The other practical issue is the data used for calculation. During the process of calculation the DGS will have only the historical data concerning the risk generated by each institutions. For example, establishing the fee for 2016 the DGS will have the data concerning the 2014. After one year the position of bank can change and have the impact on level of bank contribution to the DGS. The big question is if the level of contribution has to be adjusted later to the newest data (concerning 2015) collected in 2016 or the contribution level will be established using only historical data?
We have to have in mind that banks used different accounts solutions. The largest banks, listed on stock exchange use the IFRSs and the smaller one use the national accounts’ standards. These attitudes will generate the differences in their balance sheet and will have the consequence for DGS fee calculation. The simplest example may be the level of non-performing loans and the level of provisions.
We will see also the differences in bank assessment depending if it use the standard approach or advanced method of risk management according to the CRD IV. These differences will have the impact on the level of contribution paid by each banks after implementation of EBA Guidelines. It would be reasonable to have similar calculation method for all banks in order not to put smaller banks in weaker position to the larger ones.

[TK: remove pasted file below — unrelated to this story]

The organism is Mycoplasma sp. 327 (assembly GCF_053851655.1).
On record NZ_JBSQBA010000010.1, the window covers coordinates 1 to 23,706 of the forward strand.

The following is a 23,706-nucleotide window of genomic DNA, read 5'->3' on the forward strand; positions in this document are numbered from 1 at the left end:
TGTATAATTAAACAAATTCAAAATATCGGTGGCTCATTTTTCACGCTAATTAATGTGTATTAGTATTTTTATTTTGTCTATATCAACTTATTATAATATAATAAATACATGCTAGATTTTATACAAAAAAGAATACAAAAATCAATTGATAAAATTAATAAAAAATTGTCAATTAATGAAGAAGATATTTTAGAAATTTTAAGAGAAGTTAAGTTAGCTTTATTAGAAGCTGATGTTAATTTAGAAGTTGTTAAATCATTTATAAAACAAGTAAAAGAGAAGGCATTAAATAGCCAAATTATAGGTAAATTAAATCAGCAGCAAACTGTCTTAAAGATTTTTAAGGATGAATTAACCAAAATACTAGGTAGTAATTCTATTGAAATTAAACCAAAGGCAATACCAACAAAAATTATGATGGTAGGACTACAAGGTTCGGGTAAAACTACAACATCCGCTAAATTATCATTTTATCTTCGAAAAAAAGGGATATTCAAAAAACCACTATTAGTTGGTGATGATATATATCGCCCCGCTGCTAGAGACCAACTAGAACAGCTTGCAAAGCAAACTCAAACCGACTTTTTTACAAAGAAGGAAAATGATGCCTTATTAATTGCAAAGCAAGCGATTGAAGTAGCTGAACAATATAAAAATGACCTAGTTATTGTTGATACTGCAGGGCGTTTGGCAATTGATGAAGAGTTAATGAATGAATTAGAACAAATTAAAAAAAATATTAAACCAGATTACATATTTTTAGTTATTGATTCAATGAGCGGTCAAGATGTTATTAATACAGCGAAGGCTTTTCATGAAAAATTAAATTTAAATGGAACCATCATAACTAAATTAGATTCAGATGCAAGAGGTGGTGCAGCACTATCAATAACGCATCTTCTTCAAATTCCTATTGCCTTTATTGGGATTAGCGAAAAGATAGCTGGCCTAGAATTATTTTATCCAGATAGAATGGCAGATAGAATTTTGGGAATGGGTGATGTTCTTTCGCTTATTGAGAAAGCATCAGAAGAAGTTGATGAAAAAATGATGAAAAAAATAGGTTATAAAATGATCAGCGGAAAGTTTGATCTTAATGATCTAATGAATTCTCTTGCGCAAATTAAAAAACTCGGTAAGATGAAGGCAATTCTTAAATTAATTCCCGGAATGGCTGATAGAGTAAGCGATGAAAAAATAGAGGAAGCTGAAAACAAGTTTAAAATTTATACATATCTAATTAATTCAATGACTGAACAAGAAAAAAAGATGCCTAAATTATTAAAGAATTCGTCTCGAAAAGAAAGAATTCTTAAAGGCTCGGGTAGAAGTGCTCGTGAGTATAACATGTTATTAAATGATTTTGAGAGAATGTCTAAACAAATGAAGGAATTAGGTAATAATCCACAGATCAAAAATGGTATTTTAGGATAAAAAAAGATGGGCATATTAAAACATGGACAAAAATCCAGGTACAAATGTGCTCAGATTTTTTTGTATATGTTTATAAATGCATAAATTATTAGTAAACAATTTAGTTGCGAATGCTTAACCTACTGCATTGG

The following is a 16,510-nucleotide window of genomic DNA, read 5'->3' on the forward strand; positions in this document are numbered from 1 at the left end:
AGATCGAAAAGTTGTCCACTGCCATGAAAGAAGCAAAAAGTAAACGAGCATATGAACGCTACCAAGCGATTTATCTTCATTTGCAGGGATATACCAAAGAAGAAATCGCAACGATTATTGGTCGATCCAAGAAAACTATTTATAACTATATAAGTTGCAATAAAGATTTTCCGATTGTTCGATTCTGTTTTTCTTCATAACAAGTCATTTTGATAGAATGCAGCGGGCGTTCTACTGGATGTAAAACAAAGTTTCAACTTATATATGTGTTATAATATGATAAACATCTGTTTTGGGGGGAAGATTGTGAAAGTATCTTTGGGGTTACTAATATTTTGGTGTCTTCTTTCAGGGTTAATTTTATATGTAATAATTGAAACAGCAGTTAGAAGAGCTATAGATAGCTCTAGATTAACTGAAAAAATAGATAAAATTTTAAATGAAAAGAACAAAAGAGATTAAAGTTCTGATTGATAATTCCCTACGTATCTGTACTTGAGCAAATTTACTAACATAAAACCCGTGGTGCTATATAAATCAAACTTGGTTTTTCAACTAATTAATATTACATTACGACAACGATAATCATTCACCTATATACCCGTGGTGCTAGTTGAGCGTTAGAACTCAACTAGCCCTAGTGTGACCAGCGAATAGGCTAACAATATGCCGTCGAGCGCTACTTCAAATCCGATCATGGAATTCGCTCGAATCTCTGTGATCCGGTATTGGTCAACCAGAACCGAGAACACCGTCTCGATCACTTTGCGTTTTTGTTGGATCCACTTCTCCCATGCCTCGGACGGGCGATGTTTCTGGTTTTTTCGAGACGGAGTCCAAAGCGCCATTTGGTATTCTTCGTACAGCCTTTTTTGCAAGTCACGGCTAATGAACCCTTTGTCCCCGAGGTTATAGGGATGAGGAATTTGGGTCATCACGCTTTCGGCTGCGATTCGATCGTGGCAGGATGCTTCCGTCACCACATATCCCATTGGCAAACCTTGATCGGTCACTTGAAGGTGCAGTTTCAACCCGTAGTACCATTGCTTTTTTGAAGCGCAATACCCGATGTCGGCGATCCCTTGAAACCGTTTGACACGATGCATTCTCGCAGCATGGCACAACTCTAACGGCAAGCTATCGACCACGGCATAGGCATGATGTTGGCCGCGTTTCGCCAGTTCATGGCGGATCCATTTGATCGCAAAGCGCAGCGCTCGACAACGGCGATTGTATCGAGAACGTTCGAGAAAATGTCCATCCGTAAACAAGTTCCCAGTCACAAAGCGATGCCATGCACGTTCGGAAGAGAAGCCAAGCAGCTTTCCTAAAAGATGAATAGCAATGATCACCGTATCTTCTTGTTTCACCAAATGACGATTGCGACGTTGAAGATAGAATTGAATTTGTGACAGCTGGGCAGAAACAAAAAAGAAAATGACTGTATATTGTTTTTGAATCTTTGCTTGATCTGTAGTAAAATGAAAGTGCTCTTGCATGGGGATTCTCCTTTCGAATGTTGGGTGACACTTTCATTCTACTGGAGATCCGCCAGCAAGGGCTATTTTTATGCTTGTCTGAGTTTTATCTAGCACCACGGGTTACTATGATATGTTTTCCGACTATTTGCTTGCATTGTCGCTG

We consider the risk interval as appropriate to mitigate moral hazard. We however encourage that this range to be subjected to an empirical analysis of a range of credit institutions.
We would like to express again our general position that the risk indicators are sufficiently detailed. We want, however, to repeat our negative opinion concerning the lack of the SREP assessment in the calculation formula and the insufficient treatment of IPS membership for calculation purpose.